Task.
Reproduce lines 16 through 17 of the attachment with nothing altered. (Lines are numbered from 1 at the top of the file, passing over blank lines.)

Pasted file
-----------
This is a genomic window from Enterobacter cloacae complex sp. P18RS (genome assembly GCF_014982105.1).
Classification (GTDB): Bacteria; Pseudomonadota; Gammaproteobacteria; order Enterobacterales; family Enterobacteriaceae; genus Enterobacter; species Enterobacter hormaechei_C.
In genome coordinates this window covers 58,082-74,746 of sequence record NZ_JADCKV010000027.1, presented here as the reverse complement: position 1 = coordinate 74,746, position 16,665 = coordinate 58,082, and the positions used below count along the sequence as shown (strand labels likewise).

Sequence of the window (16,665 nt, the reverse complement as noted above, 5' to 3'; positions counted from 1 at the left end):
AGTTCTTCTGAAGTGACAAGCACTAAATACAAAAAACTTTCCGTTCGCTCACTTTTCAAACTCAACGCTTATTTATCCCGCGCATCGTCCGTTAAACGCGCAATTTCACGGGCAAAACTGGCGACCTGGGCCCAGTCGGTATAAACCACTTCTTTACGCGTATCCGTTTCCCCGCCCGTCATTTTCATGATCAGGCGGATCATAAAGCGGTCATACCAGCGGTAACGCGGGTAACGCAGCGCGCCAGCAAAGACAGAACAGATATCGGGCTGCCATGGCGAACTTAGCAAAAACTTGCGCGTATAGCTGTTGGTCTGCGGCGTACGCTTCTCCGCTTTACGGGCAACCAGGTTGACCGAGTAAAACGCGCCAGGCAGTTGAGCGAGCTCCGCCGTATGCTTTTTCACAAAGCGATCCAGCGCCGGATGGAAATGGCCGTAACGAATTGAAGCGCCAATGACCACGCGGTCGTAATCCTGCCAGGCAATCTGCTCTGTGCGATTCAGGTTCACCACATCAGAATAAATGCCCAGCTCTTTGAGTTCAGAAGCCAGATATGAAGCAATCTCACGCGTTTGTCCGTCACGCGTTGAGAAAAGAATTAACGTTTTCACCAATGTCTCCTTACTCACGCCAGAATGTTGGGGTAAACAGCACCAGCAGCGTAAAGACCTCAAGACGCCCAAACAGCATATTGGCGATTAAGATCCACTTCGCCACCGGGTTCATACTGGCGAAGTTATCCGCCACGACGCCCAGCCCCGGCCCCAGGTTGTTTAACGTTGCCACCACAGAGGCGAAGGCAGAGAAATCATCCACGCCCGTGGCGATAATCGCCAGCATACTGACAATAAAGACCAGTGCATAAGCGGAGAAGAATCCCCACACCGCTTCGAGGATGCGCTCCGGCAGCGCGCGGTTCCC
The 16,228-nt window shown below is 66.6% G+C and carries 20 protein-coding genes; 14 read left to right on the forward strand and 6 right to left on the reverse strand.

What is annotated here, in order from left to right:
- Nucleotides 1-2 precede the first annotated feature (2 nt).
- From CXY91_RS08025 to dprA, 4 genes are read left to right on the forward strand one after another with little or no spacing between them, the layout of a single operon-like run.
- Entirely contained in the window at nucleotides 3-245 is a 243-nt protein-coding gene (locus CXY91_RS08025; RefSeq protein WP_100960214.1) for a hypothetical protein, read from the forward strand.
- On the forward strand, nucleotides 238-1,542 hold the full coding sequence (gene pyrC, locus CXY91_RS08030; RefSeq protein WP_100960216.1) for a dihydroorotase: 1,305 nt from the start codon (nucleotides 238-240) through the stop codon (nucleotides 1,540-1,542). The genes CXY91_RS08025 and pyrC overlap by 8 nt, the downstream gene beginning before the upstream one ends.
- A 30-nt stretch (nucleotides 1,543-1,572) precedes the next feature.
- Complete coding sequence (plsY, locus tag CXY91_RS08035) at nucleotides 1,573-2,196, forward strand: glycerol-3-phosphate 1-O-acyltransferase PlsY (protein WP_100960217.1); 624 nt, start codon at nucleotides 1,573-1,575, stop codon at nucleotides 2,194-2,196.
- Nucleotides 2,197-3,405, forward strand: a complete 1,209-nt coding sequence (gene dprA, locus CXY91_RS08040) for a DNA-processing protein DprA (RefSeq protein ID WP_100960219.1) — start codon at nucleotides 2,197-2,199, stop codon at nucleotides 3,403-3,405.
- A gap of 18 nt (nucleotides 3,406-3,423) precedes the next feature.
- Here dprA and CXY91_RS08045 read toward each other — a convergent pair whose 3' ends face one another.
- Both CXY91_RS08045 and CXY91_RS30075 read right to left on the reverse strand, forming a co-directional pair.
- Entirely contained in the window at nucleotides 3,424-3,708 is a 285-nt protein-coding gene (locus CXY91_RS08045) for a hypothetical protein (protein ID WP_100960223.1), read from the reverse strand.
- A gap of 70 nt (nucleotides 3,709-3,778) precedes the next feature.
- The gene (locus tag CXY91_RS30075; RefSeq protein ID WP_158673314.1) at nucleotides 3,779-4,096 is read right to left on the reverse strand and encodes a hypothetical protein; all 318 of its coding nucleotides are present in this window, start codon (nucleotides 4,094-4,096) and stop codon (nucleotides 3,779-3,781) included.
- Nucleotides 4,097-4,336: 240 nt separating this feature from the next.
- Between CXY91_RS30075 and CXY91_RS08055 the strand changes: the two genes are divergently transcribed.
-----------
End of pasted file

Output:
- Here dprA and CXY91_RS08045 read toward each other — a convergent pair whose 3' ends face one another.
- Both CXY91_RS08045 and CXY91_RS30075 read right to left on the reverse strand, forming a co-directional pair.